“Ray and Bob Box” was an exhibition and event series related to a years-long correspondence between the legendary late artist Ray Johnson and Robert Warner, a subject explored in depth in Esopus 16.
In 1988, Robert Warner first came across a piece of mail art sent by Ray Johnson to a mutual friend. Intrigued, he contacted Johnson, who called him a few days later. That phone call initiated an intense, fascinating exchange between Johnson and Warner that lasted until Johnson’s death in 1995. Over the course of their relationship Warner received hundreds of pieces of mail art from Johnson, ranging from collages to a piece of driftwood hand-delivered to the eyewear store where Warner, an optician, worked at the time.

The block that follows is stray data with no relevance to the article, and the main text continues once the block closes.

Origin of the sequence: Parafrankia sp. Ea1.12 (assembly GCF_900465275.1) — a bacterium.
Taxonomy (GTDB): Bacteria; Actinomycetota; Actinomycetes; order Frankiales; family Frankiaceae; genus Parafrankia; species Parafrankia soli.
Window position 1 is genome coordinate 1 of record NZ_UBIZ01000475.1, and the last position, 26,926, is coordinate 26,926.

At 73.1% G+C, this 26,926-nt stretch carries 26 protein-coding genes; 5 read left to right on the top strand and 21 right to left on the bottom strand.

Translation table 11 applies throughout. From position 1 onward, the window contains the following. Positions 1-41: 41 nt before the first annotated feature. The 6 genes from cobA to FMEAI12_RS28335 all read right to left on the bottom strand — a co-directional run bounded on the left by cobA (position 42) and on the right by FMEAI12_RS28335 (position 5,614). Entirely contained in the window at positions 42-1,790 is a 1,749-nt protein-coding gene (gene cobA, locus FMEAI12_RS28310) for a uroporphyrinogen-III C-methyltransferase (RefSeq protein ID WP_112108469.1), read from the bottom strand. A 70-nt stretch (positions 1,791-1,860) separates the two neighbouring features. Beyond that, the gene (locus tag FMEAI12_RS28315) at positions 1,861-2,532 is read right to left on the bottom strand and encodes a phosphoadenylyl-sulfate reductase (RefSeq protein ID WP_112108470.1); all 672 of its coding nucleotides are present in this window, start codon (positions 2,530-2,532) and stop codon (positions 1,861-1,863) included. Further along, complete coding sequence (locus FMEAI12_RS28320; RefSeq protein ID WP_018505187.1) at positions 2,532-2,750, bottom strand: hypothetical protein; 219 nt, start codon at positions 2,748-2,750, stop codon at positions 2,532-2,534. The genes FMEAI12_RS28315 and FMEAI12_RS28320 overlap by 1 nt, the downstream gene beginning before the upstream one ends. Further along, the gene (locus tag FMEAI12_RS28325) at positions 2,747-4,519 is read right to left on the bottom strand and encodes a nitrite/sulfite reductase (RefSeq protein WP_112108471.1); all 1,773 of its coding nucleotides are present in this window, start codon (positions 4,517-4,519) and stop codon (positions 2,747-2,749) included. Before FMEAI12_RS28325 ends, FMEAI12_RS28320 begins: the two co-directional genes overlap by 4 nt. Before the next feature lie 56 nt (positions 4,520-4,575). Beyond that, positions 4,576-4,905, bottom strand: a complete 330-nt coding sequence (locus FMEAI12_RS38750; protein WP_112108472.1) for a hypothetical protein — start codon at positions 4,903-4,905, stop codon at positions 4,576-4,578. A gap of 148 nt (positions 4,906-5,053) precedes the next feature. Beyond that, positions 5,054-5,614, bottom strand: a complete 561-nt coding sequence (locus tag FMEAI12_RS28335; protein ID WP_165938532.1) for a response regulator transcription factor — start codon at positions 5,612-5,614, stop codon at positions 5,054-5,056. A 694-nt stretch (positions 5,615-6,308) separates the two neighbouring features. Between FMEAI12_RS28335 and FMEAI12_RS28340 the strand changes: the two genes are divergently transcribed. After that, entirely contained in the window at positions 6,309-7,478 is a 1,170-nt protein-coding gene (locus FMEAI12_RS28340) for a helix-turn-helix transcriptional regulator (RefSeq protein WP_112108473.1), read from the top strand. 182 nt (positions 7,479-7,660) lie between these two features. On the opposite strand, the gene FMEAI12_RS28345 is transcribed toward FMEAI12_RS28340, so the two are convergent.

Johnson and Warner spoke on the phone nearly every day, but met in person only seven times. One of those meetings is described by Warner in Esopus 16: “One time I told him I was going to be at a friend’s garage sale in Great Neck. Ray called and asked me if I was going to have transportation back to the city, and I told him I would. He pulled up in front of the house in his Volkswagen. He was very cordial and shook hands with everyone, and then he said to my friend’s husband, who was driving me back, ‘Can I put these things I brought Bob in your trunk?’ And I said, ‘What things?’ He proceeded to take out of the car 13 cardboard boxes tied with twine, labeled ‘Bob Box 1,’ ‘Bob Box 2,’ ‘Bob Box 3’....”
A fundamental component of “Ray and Bob Box” was 13 two-hour events at Esopus Space in which Warner archived the contents of each of the boxes. The exhibition also featured a number of never-before-seen works by Johnson from Warner’s collection, a sampling of the two artists’ correspondence, and several objects recovered by Warner from a dumpster near Johnson’s house after his death.
Excerpted from www.esopusmag.com
Exhibition reviewed by www.nytimes.com